Renown Italian Auto Designer Marcello Gandini Passes Away At 85

The astounding portfolio of Marcello Gandini included the likes of the Lamborghini Miura and Countach. 

It is to be a sad day in car design today, and not just because BMW has launched yet another shocker, but more so for news that just broke regarding the recent passing of legendary auto designer Marcello Gandini. 

According to reports from his home country, the legendary Italian auto designer has passed away in his home town of Turin, at age 85. The cause of his “sudden” death has not yet been publicised.

Born in 1938, Gandini had joined Bertone in 1965 after the departure of its design chief, Giorgietto Giugiaro. One of his earliest works for the Italian design house was a two-seat, drop-top reworking of the Porsche 911 that never made production, as well as an imposing luxury coupé based on the Jaguar S-Type followed soon after. Arguably his first real big break however came from penning a raging bull, as Gandini was the man behind the Lamborghini Miura — a car that is often cited as one of the first, as well as most beautiful supercar ever produced. 

His subsequent 14 years at Bertone also saw the talented Italian be responsible for such eye candy as the Lancia Stratos, Maserati Khamsin and Ferrari 308/GT4 (incidentally Maranello’s only Bertone-designed car). Though it was once again another Lamborghini that firmly cemented Gandini in the auto designing hall of fame, with the son of an orchestra conductor being the man who put pen to paper the wedge-shaped bedroom poster supercar icon that is the Countach.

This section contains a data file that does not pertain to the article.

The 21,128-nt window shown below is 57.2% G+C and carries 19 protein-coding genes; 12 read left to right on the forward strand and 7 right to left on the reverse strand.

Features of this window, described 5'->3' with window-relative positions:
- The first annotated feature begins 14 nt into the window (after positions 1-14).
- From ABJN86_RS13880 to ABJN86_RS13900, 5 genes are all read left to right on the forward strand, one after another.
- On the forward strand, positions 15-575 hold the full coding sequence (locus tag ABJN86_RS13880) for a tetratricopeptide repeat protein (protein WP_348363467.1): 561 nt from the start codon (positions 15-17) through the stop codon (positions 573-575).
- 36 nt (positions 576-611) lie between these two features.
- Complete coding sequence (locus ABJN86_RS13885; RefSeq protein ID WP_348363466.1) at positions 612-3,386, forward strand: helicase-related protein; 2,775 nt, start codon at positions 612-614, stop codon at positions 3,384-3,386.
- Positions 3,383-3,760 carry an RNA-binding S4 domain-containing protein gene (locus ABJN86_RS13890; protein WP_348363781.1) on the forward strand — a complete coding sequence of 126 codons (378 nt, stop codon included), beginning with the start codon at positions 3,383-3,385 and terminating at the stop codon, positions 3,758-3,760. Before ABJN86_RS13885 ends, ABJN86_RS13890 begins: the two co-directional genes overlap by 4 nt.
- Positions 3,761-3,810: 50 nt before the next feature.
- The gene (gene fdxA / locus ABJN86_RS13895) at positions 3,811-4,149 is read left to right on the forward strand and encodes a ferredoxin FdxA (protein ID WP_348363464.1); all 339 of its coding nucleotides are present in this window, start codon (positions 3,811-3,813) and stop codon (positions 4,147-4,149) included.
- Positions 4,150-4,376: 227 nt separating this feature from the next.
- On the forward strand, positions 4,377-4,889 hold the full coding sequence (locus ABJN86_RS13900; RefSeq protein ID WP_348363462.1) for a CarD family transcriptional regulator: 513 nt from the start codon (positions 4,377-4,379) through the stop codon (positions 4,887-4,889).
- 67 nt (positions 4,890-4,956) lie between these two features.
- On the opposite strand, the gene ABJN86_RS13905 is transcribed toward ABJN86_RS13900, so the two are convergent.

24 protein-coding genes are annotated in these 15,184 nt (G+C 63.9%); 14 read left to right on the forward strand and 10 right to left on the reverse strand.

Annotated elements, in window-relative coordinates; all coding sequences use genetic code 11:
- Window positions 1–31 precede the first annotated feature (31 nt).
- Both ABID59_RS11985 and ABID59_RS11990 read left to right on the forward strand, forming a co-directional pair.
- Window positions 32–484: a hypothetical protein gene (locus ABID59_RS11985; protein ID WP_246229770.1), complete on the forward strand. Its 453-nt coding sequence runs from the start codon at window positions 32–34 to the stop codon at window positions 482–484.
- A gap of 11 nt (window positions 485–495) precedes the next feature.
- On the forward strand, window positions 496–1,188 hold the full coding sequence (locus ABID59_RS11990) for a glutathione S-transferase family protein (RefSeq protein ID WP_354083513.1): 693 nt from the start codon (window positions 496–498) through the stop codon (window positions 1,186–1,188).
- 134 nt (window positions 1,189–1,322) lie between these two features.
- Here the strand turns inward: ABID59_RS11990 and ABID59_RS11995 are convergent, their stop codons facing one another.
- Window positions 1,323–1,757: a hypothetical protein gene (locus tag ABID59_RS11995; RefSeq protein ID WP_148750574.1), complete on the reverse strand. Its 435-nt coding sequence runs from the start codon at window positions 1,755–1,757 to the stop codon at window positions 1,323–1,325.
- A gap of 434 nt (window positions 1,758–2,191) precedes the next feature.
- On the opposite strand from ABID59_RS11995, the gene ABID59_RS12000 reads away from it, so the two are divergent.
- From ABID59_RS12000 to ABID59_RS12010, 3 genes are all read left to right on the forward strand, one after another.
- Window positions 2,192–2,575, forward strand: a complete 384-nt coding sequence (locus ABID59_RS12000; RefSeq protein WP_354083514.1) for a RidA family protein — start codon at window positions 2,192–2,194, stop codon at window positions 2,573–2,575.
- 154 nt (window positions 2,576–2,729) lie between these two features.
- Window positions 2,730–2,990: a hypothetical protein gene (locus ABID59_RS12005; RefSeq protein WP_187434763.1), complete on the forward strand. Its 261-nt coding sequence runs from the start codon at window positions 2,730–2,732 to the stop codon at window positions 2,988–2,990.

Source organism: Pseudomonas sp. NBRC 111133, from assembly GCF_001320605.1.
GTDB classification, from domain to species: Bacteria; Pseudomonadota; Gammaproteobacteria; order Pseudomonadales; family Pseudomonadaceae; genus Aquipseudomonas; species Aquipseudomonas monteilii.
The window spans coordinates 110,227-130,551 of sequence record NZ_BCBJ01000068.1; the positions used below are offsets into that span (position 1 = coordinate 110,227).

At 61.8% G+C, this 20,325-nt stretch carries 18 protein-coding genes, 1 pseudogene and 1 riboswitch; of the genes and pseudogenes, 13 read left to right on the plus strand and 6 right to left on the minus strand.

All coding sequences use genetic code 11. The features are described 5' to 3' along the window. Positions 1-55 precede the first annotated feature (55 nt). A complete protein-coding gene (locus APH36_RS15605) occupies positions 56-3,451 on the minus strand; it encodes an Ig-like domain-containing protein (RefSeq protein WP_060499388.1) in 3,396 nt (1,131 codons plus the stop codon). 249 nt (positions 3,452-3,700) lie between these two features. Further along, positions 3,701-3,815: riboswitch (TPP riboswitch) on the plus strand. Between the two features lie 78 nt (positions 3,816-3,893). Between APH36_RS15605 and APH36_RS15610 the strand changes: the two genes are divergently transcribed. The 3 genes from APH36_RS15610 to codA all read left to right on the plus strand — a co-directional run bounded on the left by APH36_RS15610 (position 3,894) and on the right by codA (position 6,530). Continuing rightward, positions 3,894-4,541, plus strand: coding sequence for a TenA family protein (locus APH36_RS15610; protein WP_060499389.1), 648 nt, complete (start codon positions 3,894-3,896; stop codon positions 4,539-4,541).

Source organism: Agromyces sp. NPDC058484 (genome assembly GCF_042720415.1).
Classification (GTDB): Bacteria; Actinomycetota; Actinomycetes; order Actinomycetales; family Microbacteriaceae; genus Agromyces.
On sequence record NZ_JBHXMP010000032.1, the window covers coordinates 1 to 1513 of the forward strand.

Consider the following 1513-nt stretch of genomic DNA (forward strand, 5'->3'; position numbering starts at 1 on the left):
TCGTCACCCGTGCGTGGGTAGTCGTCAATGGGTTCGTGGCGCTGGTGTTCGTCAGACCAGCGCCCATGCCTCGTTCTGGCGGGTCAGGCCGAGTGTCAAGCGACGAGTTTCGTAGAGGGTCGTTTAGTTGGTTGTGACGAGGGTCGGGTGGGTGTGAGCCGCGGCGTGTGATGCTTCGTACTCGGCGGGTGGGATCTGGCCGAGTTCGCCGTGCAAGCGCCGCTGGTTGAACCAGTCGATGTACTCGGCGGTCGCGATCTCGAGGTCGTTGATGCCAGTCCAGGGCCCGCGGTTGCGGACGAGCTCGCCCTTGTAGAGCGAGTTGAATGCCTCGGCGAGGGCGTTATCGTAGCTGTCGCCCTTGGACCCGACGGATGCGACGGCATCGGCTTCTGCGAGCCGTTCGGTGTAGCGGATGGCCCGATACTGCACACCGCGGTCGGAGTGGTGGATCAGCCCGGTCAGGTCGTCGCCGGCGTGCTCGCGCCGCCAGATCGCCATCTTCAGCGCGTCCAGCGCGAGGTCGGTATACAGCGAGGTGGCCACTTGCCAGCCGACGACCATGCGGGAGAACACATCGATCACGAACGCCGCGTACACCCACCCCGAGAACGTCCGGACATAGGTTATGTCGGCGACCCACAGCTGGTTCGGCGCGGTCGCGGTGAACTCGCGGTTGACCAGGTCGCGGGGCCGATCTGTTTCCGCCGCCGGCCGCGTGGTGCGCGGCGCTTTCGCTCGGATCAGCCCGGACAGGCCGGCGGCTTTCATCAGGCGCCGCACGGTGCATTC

Gandini was also behind some of the most impressive concept cars of his era, including the Alfa Romeo 33 Carabo, Lancia Stratos Zero and Lamborghini Marzal. ortunately for anyone who wants a piece of Gandini-design for themselves, the Italian design maestro did not limit himself exclusively to the upper echelons of the automotive industry, with the him having also being responsible for the lines of the original BMW 5 Series, first Volkswagen Polo, Fiat X1/9, Renault 5 Turbo and Citroën BX.

And rather interestingly too, among the Bugatti EB110s, Lamborghini Diablos and Cizeta-Moroder V16Ts that Gandini has listed among his later works after leaving Bertone is to be a concept for the facelift of Perodua’s original Kancil. There is unfortunately no concrete information on how much this Italian work actually made it to the eventual production model, but it has to be said for the overall rounded silhouette and front grille design of this Gandini concept certainly bears more than a passing resemblance to what was eventually launched by Perodua. 

Aside from cars, Gandini had also involved himself in the industrial and furniture design spaces, with the man’s talents gracing nightclub interiors and the even body styling of the Heli-Sport CH-7 helicopter. In January, Gandini was awarded an honorary degree in mechanical engineering by the Polytechnic Institute of Turin.

The influence of Gandini’s designs continues to be felt to this day, with the man actually working right up to his death too, as he was planning to design the training platform for Doha automotive museum in Qatar. A funeral chapel is being organised in Gandini’s Almese design studio this Thursday afternoon in Turin at time of writing, with the ceremony itself taking place the day or two after. 

Joshua Chin

Automotive journalist. Professional work on and Personal writing found at Instagram: @driveeveryday

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